Although it appeared on the world's television screens in 2002 as the setting of the fourth Survivor series, Nuku Hiva first became famous in the 1840s, when Herman Melville jumped ship and was befriended for several weeks by the otherwise ferocious Taipi tribe in the rugged Taipivai Valley. Based on that adventure, Melville's first novel, Typee, launched his illustrious writing career.
Then as now, Nuku Hiva is the largest of the Marquesas Islands and the second largest in French Polynesia. It is so rugged that a majority of its 330 sq. km (127 sq. miles) surely go straight up and down. Two volcanoes formed Nuku Hiva. The large central crater has eroded away on one side, leaving in its bottom the high, cool Toovii Plateau, now devoted to farms and pastureland. On the southern coast, half of another crater fell into the sea, creating deep Taiohae Bay, the best harbor in the Marquesas and a favorite port for cruising yachts. On the northern side of the crater, Mount Muake abruptly rises for 864m (2,834 ft.), forming an awesome backdrop to the town of Taiohae, the capital of the archipelago, and its half-moon harbor. Other than arriving by water, the only way into Taiohae is to descend Mount Mauke's clifflike face.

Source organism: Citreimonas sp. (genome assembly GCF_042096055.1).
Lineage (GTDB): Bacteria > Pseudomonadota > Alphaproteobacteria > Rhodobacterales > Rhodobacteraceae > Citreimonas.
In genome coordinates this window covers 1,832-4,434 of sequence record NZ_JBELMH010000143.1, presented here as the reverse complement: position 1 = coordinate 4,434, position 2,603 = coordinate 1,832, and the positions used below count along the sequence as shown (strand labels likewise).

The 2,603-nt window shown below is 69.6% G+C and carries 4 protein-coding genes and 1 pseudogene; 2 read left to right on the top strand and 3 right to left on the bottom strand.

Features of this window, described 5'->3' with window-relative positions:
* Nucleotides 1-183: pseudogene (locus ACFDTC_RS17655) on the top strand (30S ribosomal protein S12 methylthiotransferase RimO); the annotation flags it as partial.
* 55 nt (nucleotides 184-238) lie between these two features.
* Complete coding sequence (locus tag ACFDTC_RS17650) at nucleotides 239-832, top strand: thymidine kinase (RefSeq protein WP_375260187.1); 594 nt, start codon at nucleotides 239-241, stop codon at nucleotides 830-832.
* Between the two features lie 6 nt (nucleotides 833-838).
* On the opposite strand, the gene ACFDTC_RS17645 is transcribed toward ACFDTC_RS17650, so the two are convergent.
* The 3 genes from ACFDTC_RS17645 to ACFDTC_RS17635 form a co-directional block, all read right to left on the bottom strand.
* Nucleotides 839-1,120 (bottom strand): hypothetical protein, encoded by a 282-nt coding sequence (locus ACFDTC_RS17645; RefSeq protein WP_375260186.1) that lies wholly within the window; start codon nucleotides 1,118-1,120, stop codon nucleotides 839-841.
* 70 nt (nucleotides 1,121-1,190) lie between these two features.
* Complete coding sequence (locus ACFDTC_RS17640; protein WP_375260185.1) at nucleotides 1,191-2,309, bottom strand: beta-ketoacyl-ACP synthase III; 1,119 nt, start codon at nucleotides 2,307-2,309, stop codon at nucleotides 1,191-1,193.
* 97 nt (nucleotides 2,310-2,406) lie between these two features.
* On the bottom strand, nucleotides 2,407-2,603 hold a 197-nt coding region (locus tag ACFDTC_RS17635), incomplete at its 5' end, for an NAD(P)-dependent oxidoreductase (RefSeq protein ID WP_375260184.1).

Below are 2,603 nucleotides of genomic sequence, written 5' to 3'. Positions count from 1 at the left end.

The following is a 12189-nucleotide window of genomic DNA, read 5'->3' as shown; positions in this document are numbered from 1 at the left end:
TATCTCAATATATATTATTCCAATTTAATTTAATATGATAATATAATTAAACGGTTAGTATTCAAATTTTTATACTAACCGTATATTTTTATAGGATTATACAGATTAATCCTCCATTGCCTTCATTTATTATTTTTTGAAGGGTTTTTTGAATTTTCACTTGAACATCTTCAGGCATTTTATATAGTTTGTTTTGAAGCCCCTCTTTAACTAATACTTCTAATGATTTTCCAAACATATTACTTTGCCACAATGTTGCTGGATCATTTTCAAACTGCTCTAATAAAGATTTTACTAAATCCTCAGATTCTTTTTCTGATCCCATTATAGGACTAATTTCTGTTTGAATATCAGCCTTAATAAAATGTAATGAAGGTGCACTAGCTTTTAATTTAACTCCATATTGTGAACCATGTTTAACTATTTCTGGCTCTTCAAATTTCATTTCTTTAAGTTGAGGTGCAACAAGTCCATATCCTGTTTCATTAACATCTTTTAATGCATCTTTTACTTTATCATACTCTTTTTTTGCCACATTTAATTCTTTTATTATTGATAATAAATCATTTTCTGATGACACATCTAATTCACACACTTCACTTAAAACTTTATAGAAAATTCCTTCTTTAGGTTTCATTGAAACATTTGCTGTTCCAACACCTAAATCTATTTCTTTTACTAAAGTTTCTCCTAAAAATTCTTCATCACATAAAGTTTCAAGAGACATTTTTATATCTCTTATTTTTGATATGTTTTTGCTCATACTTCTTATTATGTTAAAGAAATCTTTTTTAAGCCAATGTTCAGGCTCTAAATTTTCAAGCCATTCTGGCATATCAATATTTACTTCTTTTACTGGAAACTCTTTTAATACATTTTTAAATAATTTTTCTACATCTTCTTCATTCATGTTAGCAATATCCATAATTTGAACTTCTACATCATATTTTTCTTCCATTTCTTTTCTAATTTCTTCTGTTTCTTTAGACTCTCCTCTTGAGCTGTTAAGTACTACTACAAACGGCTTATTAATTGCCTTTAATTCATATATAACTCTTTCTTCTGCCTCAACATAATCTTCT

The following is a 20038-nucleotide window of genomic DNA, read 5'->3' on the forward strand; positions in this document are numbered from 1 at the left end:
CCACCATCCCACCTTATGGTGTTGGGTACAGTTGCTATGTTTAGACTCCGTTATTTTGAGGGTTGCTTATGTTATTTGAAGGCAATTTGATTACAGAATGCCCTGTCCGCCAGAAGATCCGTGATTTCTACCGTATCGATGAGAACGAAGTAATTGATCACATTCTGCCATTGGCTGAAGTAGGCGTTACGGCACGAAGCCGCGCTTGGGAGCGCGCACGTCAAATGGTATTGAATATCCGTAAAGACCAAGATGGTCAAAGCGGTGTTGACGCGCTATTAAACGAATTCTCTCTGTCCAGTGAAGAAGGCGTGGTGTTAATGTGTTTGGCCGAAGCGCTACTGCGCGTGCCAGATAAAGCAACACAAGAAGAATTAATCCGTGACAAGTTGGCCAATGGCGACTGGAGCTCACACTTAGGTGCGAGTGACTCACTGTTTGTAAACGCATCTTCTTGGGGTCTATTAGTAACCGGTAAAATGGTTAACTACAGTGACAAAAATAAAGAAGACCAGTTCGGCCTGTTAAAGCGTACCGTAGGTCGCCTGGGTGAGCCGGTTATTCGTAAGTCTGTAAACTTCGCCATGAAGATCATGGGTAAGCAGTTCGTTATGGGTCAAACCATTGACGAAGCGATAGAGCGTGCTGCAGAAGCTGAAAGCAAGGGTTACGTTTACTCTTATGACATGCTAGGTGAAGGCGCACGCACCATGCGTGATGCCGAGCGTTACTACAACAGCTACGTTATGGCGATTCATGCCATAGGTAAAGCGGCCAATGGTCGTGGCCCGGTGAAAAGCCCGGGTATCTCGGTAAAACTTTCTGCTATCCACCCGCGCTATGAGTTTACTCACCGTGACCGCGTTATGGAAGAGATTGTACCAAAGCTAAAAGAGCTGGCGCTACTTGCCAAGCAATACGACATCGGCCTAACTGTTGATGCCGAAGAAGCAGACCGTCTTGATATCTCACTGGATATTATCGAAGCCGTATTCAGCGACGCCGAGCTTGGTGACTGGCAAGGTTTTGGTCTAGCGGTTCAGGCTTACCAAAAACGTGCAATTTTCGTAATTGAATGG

The central mountains cut off what trade winds blow at this latitude, leaving the western third of Nuku Hiva a desert, known as the Terre Déserte (Deserted Land). Rather than being lush and green, the valleys here are dry canyons reminiscent of the American Southwest and the Australian Outback. With the exception of a few cattle ranches and homes near the airport, this area is quite literally deserted.